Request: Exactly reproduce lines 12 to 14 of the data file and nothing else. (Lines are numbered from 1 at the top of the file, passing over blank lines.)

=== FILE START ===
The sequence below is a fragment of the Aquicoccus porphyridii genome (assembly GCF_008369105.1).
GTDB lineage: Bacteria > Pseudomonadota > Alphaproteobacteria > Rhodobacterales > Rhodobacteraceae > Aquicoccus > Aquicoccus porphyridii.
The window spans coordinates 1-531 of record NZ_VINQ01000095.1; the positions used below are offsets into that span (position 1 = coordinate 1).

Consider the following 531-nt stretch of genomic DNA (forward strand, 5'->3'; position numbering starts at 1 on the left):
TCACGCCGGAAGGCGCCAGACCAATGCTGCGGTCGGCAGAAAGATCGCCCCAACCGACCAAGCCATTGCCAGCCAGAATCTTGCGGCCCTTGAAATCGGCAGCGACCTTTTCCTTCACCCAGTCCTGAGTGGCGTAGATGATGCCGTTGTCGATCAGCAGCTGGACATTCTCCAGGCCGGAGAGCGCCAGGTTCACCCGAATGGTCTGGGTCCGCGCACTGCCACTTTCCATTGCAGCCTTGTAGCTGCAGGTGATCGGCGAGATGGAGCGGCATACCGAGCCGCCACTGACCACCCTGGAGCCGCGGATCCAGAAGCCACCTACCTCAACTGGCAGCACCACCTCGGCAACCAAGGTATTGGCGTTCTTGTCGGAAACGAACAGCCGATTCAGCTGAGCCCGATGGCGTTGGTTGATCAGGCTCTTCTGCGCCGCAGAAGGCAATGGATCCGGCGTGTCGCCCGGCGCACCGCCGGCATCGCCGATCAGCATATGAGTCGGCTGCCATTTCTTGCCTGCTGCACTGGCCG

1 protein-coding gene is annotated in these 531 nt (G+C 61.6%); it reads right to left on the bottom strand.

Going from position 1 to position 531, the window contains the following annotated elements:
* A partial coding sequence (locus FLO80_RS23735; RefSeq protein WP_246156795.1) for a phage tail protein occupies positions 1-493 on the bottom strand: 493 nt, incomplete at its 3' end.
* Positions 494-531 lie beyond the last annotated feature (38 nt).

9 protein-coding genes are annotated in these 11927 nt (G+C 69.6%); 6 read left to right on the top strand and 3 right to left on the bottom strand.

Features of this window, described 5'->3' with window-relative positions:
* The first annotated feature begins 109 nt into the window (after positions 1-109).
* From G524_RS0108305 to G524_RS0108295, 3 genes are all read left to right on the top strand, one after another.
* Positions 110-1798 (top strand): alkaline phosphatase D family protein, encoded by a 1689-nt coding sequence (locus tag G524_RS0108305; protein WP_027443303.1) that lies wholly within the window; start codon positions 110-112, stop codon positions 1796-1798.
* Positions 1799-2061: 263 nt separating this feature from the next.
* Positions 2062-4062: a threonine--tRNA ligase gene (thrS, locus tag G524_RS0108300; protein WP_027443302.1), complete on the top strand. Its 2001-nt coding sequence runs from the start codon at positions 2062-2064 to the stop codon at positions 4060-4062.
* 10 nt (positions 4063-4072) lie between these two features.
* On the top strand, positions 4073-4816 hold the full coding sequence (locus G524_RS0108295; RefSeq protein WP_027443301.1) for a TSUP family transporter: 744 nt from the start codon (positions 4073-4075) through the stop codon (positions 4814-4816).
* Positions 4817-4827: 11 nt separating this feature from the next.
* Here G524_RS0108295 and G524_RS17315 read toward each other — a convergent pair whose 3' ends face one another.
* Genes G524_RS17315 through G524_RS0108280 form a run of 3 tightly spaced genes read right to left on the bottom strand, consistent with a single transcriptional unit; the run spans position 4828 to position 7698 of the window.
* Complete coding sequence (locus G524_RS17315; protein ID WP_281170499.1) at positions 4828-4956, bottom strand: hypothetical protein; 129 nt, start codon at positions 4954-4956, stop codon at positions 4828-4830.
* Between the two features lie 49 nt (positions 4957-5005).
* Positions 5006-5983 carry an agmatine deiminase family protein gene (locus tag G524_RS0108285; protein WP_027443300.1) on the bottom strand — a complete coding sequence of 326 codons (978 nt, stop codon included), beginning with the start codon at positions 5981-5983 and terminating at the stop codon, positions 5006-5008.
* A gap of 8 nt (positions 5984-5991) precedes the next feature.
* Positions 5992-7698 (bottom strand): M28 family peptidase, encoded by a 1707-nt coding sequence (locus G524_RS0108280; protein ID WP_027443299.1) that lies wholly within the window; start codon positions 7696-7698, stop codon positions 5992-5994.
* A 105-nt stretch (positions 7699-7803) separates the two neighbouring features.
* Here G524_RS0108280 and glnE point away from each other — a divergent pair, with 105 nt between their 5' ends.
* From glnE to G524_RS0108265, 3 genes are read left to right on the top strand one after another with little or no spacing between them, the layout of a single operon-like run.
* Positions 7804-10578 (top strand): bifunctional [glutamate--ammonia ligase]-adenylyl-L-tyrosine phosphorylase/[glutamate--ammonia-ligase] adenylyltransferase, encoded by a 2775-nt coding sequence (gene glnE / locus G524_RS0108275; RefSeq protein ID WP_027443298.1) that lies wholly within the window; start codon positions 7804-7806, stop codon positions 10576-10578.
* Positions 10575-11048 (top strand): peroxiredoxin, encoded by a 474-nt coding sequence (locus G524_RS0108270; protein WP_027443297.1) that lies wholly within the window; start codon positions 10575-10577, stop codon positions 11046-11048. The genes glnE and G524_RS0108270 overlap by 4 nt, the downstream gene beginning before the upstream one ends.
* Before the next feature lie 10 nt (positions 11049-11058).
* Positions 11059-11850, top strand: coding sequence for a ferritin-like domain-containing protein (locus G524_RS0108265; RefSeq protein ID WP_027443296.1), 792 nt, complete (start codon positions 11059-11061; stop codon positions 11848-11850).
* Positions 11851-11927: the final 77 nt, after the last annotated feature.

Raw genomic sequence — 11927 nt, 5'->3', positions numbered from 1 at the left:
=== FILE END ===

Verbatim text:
* The first annotated feature begins 109 nt into the window (after positions 1-109).
* From G524_RS0108305 to G524_RS0108295, 3 genes are all read left to right on the top strand, one after another.
* Positions 110-1798 (top strand): alkaline phosphatase D family protein, encoded by a 1689-nt coding sequence (locus tag G524_RS0108305; protein WP_027443303.1) that lies wholly within the window; start codon positions 110-112, stop codon positions 1796-1798.